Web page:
Area public safety and environmental leaders say there are several reasons why Douglas County residents should drop off unwanted or old medication Saturday as part of the second National Medication Take-Back Day.
City and county officials say it’s an effort to guard against prescription drug abuse and to keep old medications from entering the water supply and Kansas River if they are flushed down the toilet.
“It’s the fastest growing drug-abuse problem in the country,” said Sgt. Steve Lewis, a Douglas County Sheriff’s spokesman.
Sheriff’s and Lawrence Police Department officers will operate the Lawrence site from 10 a.m. to 2 p.m. Saturday in the one-hour parking lot next to the Douglas County Courthouse, 1100 Mass.
Experts estimate as much as 40 percent of all medication goes unused, and Lewis said residents should guard against leaving old bottles of prescription drugs in cabinets, especially where children can get access to them. Six of the top 10 substances abused by high school seniors are prescription or over-the-counter drugs, according to national statistics.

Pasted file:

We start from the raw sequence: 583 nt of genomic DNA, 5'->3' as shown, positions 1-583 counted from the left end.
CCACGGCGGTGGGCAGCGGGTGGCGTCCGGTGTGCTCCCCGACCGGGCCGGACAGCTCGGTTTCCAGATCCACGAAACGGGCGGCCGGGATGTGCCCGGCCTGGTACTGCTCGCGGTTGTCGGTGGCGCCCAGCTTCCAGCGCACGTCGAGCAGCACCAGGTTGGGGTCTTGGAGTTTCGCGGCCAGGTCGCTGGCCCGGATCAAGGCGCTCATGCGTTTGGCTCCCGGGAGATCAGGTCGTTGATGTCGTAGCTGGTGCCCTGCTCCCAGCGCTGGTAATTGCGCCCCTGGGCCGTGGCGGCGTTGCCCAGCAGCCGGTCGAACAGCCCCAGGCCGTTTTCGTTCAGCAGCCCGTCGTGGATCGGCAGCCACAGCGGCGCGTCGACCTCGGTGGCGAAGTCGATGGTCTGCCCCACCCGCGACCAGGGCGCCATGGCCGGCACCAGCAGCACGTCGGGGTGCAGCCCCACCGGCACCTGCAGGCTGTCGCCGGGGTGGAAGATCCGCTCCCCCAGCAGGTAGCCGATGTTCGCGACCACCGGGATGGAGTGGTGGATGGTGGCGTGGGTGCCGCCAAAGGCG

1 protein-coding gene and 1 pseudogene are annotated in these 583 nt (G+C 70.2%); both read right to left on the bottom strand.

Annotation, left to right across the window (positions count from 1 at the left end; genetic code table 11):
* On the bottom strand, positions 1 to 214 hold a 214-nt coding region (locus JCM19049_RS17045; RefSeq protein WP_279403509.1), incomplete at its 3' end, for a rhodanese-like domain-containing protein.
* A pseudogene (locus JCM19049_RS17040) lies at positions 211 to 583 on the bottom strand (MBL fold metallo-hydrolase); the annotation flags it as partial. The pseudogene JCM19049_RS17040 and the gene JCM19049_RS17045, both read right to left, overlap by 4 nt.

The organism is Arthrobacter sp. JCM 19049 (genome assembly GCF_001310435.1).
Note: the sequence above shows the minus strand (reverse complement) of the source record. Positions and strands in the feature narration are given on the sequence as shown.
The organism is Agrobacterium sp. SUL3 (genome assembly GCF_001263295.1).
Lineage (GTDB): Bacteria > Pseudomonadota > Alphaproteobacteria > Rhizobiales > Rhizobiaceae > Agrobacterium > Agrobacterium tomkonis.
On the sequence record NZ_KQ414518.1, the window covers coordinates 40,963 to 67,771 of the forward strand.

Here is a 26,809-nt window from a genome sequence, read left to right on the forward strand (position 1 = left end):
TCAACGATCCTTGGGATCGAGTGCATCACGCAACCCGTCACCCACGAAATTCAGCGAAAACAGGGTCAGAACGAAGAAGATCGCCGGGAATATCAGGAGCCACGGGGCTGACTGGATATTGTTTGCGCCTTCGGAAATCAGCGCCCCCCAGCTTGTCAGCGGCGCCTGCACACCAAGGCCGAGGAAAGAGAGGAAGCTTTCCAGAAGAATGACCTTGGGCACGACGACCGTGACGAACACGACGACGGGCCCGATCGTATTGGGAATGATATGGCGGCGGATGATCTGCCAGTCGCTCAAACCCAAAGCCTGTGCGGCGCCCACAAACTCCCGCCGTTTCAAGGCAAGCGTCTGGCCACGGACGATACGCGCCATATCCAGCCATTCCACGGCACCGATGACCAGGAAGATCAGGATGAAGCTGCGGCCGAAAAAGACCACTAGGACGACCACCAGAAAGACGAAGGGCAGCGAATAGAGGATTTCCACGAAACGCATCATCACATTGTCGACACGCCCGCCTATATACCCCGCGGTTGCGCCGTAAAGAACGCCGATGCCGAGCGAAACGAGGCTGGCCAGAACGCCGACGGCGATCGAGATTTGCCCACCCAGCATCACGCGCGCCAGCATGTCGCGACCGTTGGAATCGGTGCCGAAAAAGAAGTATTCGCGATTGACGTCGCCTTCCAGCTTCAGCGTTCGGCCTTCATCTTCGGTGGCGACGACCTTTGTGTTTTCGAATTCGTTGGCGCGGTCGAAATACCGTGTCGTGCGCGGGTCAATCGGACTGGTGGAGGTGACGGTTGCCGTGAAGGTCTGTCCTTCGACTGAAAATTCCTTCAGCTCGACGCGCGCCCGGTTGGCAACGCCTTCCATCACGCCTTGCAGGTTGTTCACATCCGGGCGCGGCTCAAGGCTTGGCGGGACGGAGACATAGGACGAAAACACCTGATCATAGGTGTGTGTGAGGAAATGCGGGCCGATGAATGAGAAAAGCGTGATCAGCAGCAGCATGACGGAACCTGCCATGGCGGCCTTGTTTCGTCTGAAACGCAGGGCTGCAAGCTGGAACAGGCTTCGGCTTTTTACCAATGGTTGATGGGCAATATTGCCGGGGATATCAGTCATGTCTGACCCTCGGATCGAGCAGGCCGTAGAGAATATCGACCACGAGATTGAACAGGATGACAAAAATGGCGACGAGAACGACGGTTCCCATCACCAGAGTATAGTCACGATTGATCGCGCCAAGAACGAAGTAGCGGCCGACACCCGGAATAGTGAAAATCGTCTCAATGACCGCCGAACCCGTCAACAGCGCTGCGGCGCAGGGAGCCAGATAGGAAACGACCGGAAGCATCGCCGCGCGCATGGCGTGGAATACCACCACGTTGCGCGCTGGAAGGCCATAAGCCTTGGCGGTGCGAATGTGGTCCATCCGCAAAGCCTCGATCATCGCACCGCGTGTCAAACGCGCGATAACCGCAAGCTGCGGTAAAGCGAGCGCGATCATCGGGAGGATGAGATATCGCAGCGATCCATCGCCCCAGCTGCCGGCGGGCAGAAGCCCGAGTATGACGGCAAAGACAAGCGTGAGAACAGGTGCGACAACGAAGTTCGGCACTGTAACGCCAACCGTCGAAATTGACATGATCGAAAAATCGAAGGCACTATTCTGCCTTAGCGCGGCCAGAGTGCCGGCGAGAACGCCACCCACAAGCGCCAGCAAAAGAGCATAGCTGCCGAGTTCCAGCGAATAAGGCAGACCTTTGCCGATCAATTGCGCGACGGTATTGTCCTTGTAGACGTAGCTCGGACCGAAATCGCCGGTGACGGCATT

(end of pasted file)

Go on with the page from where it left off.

The Federal Drug Enforcement Administration is coordinating local sites across the country, and the DEA destroys all medication turned in. Last September, about 100 people turned in more than 180 pounds of unwanted medication at a Douglas County event. That was three times the national average among 4,100 drop-off sites across the nation.
The public can drop off tablets and capsules. Liquid products, like cough syrup, need to be securely sealed in the original container. Lewis said participants should remove prescription labels before turning them in.
The drop-off service is free and will be anonymous. Officers cannot accept intravenous solutions, needles or illegal drugs.
Organizers say the drop-off sites are a community effort between pharmacists, law enforcement, substance abuse advocates and others. Kansas University operated a drop-off site on Wescoe Beach on campus Thursday, and students dropped off 36.7 pounds of unused medication, said KU Public Safety Capt. Schuyler Bailey.
Laura Calwell, the Kansas Riverkeeper, said people should not flush drugs down the toilet because the substances are difficult to eliminate from water systems, and that the chemicals can cause problems for animals living in bodies of water.
“There’s a lot of education that needs to happen,” Calwell said. “It’s a relatively new problem.”